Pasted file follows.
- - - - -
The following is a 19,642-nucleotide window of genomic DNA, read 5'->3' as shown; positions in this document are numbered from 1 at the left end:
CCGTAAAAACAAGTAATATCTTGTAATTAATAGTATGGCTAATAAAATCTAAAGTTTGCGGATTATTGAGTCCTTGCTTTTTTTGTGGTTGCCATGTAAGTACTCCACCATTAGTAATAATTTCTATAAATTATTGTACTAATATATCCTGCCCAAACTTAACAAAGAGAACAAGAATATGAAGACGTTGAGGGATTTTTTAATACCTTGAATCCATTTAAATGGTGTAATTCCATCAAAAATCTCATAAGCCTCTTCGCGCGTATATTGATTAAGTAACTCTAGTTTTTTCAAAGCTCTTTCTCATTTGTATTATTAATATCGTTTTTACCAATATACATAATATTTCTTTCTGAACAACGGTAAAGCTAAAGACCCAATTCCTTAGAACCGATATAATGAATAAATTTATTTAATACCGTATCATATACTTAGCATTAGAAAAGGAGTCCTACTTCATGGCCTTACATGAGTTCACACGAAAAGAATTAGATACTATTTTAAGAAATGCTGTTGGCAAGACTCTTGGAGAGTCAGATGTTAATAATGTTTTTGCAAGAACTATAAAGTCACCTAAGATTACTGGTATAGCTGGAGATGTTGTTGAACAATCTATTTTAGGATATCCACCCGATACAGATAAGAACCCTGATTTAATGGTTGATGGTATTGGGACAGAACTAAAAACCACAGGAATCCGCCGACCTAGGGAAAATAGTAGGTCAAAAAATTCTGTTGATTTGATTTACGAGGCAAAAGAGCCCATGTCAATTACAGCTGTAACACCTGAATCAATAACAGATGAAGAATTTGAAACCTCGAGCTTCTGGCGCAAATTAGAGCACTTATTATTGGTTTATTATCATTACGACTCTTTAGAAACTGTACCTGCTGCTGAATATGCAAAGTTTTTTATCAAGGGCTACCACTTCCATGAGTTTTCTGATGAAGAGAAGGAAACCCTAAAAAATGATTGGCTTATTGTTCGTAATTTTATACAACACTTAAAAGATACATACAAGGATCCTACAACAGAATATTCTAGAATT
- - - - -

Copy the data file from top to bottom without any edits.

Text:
The following is a 19,642-nucleotide window of genomic DNA, read 5'->3' as shown; positions in this document are numbered from 1 at the left end:
CCGTAAAAACAAGTAATATCTTGTAATTAATAGTATGGCTAATAAAATCTAAAGTTTGCGGATTATTGAGTCCTTGCTTTTTTTGTGGTTGCCATGTAAGTACTCCACCATTAGTAATAATTTCTATAAATTATTGTACTAATATATCCTGCCCAAACTTAACAAAGAGAACAAGAATATGAAGACGTTGAGGGATTTTTTAATACCTTGAATCCATTTAAATGGTGTAATTCCATCAAAAATCTCATAAGCCTCTTCGCGCGTATATTGATTAAGTAACTCTAGTTTTTTCAAAGCTCTTTCTCATTTGTATTATTAATATCGTTTTTACCAATATACATAATATTTCTTTCTGAACAACGGTAAAGCTAAAGACCCAATTCCTTAGAACCGATATAATGAATAAATTTATTTAATACCGTATCATATACTTAGCATTAGAAAAGGAGTCCTACTTCATGGCCTTACATGAGTTCACACGAAAAGAATTAGATACTATTTTAAGAAATGCTGTTGGCAAGACTCTTGGAGAGTCAGATGTTAATAATGTTTTTGCAAGAACTATAAAGTCACCTAAGATTACTGGTATAGCTGGAGATGTTGTTGAACAATCTATTTTAGGATATCCACCCGATACAGATAAGAACCCTGATTTAATGGTTGATGGTATTGGGACAGAACTAAAAACCACAGGAATCCGCCGACCTAGGGAAAATAGTAGGTCAAAAAATTCTGTTGATTTGATTTACGAGGCAAAAGAGCCCATGTCAATTACAGCTGTAACACCTGAATCAATAACAGATGAAGAATTTGAAACCTCGAGCTTCTGGCGCAAATTAGAGCACTTATTATTGGTTTATTATCATTACGACTCTTTAGAAACTGTACCTGCTGCTGAATATGCAAAGTTTTTTATCAAGGGCTACCACTTCCATGAGTTTTCTGATGAAGAGAAGGAAACCCTAAAAAATGATTGGCTTATTGTTCGTAATTTTATACAACACTTAAAAGATACATACAAGGATCCTACAACAGAATATTCTAGAATT